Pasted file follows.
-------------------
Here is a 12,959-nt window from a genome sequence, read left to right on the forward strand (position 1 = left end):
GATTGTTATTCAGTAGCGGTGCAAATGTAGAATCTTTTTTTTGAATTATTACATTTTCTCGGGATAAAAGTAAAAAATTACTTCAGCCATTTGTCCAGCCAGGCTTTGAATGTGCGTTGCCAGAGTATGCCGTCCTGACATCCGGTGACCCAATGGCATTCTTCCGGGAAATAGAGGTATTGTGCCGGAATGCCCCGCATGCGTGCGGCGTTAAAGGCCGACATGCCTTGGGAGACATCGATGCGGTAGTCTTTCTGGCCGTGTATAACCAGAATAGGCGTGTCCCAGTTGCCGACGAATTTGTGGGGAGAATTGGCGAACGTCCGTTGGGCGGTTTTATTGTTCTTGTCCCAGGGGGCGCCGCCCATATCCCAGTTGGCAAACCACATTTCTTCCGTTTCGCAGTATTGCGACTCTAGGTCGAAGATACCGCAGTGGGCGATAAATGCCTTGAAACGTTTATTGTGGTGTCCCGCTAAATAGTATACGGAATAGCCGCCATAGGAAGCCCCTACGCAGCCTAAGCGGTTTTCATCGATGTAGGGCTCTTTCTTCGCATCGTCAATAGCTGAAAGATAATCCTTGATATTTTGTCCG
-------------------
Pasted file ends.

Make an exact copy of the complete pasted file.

Here is a 12,959-nt window from a genome sequence, read left to right on the forward strand (position 1 = left end):
GATTGTTATTCAGTAGCGGTGCAAATGTAGAATCTTTTTTTTGAATTATTACATTTTCTCGGGATAAAAGTAAAAAATTACTTCAGCCATTTGTCCAGCCAGGCTTTGAATGTGCGTTGCCAGAGTATGCCGTCCTGACATCCGGTGACCCAATGGCATTCTTCCGGGAAATAGAGGTATTGTGCCGGAATGCCCCGCATGCGTGCGGCGTTAAAGGCCGACATGCCTTGGGAGACATCGATGCGGTAGTCTTTCTGGCCGTGTATAACCAGAATAGGCGTGTCCCAGTTGCCGACGAATTTGTGGGGAGAATTGGCGAACGTCCGTTGGGCGGTTTTATTGTTCTTGTCCCAGGGGGCGCCGCCCATATCCCAGTTGGCAAACCACATTTCTTCCGTTTCGCAGTATTGCGACTCTAGGTCGAAGATACCGCAGTGGGCGATAAATGCCTTGAAACGTTTATTGTGGTGTCCCGCTAAATAGTATACGGAATAGCCGCCATAGGAAGCCCCTACGCAGCCTAAGCGGTTTTCATCGATGTAGGGCTCTTTCTTCGCATCGTCAATAGCTGAAAGATAATCCTTGATATTTTGTCCG